Marriage for Millennia

During arguments about gay marriage before the Supreme Court today, Justice Anthony Kennedy said the definition of marriage “has been with us for millennia.” Later in the proceedings, Justice Antonin Scalia borrowed the phrase and noted that marriage has meant a man and a woman “for millennia.”

These allegedly ‘best and brightest’ legal minds in the country, both graduates of Harvard Law School, sat on their bench high above the crowd and argued against gay marriage by saying “this is how it’s always been.”

As arguments go, this one comes just before “but all the other kids were doing it” on the list of Worst Reasons Ever for making a particular decision. And in this case, it’s not even accurate.

Marriage as we know it today looks nothing like marriage “for millennia.” The justices could use a quick tutorial.

A favorite example of conservatives, “Biblical marriage,” is a good place to start. The first marriage we see up close in the Bible comes in Genesis, when we meet Abraham and Sarah. Alas, Sarah can’t get pregnant so she offers her maid Hagar to her husband and he willingly beds and impregnates her. Is this an example of traditional marriage to which we should all aspire?

In the Old Testament, polygyny (one man and more than one wife) was common, and in fact was a practical response to female infertility, short lifespans, and unexpected changes to family structure (Deuteronomy 25:5 requires a brother to marry his deceased brother’s wife if she has no sons, keeping her in the family).

Notice a theme? Women were at best breeding machines, and at worst, property to be reluctantly maintained until death. For much of human history, females spent their whole lives as someone’s property, first their father’s and later their husband’s (and if the husband died, God forbid, they were at the mercy of their in-laws).

This is still the case in many societies today, with tragic but predictable side effects like infanticide of female babies and arranged marriages of girls barely in their teens.

For millennia, marriage was less about a relationship between two people than about the transfer of property from one family to another. The rich and royal got married to join kingdoms, create heirs, and form political alliances. For rich commoners, marriage was a way to merge families, real estate, and wealth.

Even for poor or middle class people, the institution of marriage existed for mostly practical reasons – running a farm or a small business was easier when two people worked on the chores. Lots of men never learned domestic skills and until recently women couldn’t earn money outside the home, so marrying was just a way of getting by in life.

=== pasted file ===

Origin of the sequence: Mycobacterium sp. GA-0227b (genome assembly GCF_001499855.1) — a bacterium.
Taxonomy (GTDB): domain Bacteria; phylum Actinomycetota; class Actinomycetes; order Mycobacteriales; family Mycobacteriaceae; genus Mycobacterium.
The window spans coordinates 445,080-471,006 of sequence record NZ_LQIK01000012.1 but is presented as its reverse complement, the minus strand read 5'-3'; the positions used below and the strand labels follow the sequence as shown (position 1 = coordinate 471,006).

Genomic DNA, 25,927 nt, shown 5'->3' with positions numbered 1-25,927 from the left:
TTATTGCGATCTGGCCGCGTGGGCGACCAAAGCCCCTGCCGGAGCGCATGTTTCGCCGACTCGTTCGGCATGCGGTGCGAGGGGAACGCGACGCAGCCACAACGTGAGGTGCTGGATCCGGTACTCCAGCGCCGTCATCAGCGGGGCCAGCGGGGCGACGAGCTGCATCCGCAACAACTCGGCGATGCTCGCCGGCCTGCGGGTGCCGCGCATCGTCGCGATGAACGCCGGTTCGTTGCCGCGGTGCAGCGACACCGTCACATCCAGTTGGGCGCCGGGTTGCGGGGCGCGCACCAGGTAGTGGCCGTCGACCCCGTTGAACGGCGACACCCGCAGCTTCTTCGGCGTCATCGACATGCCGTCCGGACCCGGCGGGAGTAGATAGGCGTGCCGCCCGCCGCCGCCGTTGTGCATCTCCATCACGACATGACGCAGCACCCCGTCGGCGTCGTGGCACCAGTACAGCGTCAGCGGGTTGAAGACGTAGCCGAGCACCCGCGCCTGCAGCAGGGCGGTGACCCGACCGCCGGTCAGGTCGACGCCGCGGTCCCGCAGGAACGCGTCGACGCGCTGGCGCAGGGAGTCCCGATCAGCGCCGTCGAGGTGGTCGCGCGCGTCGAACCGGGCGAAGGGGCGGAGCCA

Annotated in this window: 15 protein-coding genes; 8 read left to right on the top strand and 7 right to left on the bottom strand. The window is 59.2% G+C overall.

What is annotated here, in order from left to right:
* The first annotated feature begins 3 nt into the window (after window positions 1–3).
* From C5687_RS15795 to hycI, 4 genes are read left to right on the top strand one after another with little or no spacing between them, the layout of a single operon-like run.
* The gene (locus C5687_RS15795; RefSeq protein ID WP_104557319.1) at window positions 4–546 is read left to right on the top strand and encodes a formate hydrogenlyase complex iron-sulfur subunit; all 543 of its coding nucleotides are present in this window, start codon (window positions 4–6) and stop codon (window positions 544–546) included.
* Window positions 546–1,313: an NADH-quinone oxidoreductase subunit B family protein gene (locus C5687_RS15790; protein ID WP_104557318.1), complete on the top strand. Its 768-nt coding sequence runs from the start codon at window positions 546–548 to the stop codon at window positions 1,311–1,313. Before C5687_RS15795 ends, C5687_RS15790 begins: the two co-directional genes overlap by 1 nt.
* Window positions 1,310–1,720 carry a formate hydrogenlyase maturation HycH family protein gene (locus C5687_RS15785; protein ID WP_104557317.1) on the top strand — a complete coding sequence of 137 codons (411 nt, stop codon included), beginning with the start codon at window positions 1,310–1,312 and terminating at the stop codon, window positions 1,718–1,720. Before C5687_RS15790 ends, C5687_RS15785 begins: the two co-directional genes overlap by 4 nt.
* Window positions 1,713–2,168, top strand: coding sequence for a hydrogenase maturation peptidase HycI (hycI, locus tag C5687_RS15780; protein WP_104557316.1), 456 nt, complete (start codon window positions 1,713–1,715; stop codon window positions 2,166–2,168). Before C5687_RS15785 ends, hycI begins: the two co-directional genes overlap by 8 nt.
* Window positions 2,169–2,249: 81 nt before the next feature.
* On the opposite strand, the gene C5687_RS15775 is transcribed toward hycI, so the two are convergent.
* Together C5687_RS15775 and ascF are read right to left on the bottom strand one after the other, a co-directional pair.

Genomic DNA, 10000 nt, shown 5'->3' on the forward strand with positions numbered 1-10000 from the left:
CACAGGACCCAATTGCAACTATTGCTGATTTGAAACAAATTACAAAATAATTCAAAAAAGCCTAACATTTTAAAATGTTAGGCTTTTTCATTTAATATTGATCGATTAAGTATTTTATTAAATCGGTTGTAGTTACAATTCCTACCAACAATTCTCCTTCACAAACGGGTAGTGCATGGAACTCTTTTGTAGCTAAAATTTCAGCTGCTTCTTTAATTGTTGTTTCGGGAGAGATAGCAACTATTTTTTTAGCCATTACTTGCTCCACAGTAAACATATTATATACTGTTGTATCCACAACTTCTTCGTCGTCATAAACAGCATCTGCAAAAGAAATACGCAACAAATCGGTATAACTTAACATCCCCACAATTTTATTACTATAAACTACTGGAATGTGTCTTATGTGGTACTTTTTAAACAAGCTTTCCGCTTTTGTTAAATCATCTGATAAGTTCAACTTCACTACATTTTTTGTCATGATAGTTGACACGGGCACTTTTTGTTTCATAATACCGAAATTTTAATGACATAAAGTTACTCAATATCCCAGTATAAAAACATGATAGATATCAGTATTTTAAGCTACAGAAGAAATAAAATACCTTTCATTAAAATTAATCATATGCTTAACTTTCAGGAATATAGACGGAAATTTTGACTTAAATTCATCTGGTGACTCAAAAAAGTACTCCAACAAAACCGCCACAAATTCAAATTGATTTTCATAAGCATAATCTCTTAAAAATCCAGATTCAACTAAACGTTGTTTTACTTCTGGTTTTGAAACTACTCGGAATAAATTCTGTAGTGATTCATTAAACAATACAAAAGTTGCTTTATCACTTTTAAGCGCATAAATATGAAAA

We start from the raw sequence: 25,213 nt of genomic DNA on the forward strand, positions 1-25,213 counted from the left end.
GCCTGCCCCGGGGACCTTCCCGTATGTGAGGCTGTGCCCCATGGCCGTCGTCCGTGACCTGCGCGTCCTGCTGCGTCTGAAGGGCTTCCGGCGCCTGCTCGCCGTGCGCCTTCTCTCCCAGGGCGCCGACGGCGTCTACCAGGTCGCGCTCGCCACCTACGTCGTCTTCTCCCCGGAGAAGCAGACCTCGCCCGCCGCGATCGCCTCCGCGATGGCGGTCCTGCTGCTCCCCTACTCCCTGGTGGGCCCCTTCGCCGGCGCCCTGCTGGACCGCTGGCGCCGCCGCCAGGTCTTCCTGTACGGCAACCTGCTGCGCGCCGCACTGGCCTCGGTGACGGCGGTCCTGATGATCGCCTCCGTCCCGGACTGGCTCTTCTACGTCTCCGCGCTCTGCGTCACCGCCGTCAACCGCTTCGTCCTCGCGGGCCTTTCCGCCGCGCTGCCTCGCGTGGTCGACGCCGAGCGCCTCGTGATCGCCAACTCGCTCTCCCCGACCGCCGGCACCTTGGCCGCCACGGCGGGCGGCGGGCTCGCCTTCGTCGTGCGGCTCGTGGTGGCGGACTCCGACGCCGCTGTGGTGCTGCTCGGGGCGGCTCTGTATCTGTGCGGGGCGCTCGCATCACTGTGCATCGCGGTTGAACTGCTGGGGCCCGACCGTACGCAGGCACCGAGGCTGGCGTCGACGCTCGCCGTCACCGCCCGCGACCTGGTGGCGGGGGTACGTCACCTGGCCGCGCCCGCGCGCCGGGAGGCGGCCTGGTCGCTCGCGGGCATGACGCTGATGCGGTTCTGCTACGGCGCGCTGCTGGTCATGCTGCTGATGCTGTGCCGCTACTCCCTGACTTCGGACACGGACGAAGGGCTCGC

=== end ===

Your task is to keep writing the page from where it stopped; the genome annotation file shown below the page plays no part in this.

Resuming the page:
Marriage has changed a lot in the last several thousand years, and mostly for the better. One of the best advancements in modern, Western marriage has been the introduction of choice and consent of the parties involved. Most Americans don’t believe that women should be forced to marry against their wills, or that marriages should be arranged by extended families.

Today, we fall in love and we are free to choose our mates. We willingly enter binding contracts where both parties make equal, life-long commitments to each other. This is absolutely not the way it’s always been, but it is the way it should be from now on.

Let’s hope Ruth Bader Ginsberg will enlighten Scalia over a nice bottle of Chianti.



2 thoughts on “Marriage for Millennia

  1. Christy Thomas

    It is as simple as the days of creation. Adam needed a helper and God made a woman. It is very obvious that women are made to be with a man.

  2. J Nova

    Dear Justice Kennedy:
    During oral arguments, you opined that the “definition [of opposite-sex marriage] has been with us for millennia. And it’s very difficult for the Court to say, oh, well, we know better.”
    With all due respect, may I remind you that over the millennia this definition of marriage has evolved significantly from when the wife was not much more than chattel belonging to the husband. Yes, over the millennia, marriage has evolved from being an arrangement akin to ownership to a more enlightened bonding between two loving individuals.
    And with regard to the LGBT community, may I also remind you that it was not many years ago in this Country, when it was illegal to be gay. The pink triangle is a stark reminder of how the LGBT, as a class of people, could be singled out and imprisoned in Concentration Camps. May I also point out that in too many countries today, LGBT are still considered criminals and they are subject to being arrested, tortured, and executed.
    For these LGBT people, I doubt they are asking for Marriage Equality. Instead, many of the LGBT community are asking for much more basic human rights. If we could use Dr. Maslow’s Heirarchy of Needs as a barometer, I can assure you that many LGBT are still struggling with the basic physiological needs for survival and safety. Too many LGBT are far from achieving the higher levels of love and belonging. The question is – – Will we open the door and lead the way to these higher levels?
    If you believe that it might be “difficult” for the Court to act, then let me urge you to do what is difficult – – and do what is right.


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